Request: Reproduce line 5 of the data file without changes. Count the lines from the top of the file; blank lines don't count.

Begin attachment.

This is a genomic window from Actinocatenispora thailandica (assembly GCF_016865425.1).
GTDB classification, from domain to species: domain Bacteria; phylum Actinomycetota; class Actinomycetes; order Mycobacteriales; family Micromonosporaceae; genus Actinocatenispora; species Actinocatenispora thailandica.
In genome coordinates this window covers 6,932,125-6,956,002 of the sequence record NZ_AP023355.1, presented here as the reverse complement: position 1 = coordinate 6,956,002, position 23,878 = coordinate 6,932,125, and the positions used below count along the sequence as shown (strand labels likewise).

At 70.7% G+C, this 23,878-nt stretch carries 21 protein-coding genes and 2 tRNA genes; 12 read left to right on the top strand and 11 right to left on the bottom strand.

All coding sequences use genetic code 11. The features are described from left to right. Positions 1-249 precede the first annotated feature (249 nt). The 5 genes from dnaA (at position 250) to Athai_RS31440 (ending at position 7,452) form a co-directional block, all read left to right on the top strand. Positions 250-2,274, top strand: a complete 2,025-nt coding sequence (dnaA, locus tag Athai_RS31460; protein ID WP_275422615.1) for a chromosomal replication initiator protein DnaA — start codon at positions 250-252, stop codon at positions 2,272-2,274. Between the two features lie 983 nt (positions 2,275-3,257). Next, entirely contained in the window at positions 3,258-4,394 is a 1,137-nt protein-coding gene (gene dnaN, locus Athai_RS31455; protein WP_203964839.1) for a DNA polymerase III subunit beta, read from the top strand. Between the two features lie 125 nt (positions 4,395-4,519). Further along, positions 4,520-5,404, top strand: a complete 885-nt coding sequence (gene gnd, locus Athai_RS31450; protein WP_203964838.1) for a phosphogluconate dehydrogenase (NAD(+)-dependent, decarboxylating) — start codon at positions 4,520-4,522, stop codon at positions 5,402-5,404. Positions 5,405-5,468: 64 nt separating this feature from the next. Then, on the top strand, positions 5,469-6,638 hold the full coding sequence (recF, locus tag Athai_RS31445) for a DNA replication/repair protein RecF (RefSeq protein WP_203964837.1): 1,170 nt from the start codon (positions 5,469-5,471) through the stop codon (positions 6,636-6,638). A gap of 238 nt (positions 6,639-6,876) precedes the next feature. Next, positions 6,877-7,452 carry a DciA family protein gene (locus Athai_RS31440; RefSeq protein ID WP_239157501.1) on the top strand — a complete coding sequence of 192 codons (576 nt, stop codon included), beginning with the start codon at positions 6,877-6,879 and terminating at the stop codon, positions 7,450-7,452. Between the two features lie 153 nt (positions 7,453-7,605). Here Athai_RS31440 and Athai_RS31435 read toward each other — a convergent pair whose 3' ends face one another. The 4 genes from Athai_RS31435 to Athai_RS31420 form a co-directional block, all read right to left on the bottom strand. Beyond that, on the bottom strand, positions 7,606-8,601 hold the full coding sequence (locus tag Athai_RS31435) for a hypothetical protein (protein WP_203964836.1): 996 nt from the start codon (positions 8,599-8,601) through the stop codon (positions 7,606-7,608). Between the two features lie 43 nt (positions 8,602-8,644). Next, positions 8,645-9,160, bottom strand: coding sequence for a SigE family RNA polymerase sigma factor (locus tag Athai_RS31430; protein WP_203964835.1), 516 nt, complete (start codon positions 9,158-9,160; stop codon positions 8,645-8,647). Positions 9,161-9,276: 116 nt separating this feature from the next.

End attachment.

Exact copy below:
All coding sequences use genetic code 11. The features are described from left to right. Positions 1-249 precede the first annotated feature (249 nt). The 5 genes from dnaA (at position 250) to Athai_RS31440 (ending at position 7,452) form a co-directional block, all read left to right on the top strand. Positions 250-2,274, top strand: a complete 2,025-nt coding sequence (dnaA, locus tag Athai_RS31460; protein ID WP_275422615.1) for a chromosomal replication initiator protein DnaA — start codon at positions 250-252, stop codon at positions 2,272-2,274. Between the two features lie 983 nt (positions 2,275-3,257). Next, entirely contained in the window at positions 3,258-4,394 is a 1,137-nt protein-coding gene (gene dnaN, locus Athai_RS31455; protein WP_203964839.1) for a DNA polymerase III subunit beta, read from the top strand. Between the two features lie 125 nt (positions 4,395-4,519). Further along, positions 4,520-5,404, top strand: a complete 885-nt coding sequence (gene gnd, locus Athai_RS31450; protein WP_203964838.1) for a phosphogluconate dehydrogenase (NAD(+)-dependent, decarboxylating) — start codon at positions 4,520-4,522, stop codon at positions 5,402-5,404. Positions 5,405-5,468: 64 nt separating this feature from the next. Then, on the top strand, positions 5,469-6,638 hold the full coding sequence (recF, locus tag Athai_RS31445) for a DNA replication/repair protein RecF (RefSeq protein WP_203964837.1): 1,170 nt from the start codon (positions 5,469-5,471) through the stop codon (positions 6,636-6,638). A gap of 238 nt (positions 6,639-6,876) precedes the next feature. Next, positions 6,877-7,452 carry a DciA family protein gene (locus Athai_RS31440; RefSeq protein ID WP_239157501.1) on the top strand — a complete coding sequence of 192 codons (576 nt, stop codon included), beginning with the start codon at positions 6,877-6,879 and terminating at the stop codon, positions 7,450-7,452. Between the two features lie 153 nt (positions 7,453-7,605). Here Athai_RS31440 and Athai_RS31435 read toward each other — a convergent pair whose 3' ends face one another. The 4 genes from Athai_RS31435 to Athai_RS31420 form a co-directional block, all read right to left on the bottom strand. Beyond that, on the bottom strand, positions 7,606-8,601 hold the full coding sequence (locus tag Athai_RS31435) for a hypothetical protein (protein WP_203964836.1): 996 nt from the start codon (positions 8,599-8,601) through the stop codon (positions 7,606-7,608). Between the two features lie 43 nt (positions 8,602-8,644). Next, positions 8,645-9,160, bottom strand: coding sequence for a SigE family RNA polymerase sigma factor (locus tag Athai_RS31430; protein WP_203964835.1), 516 nt, complete (start codon positions 9,158-9,160; stop codon positions 8,645-8,647). Positions 9,161-9,276: 116 nt separating this feature from the next.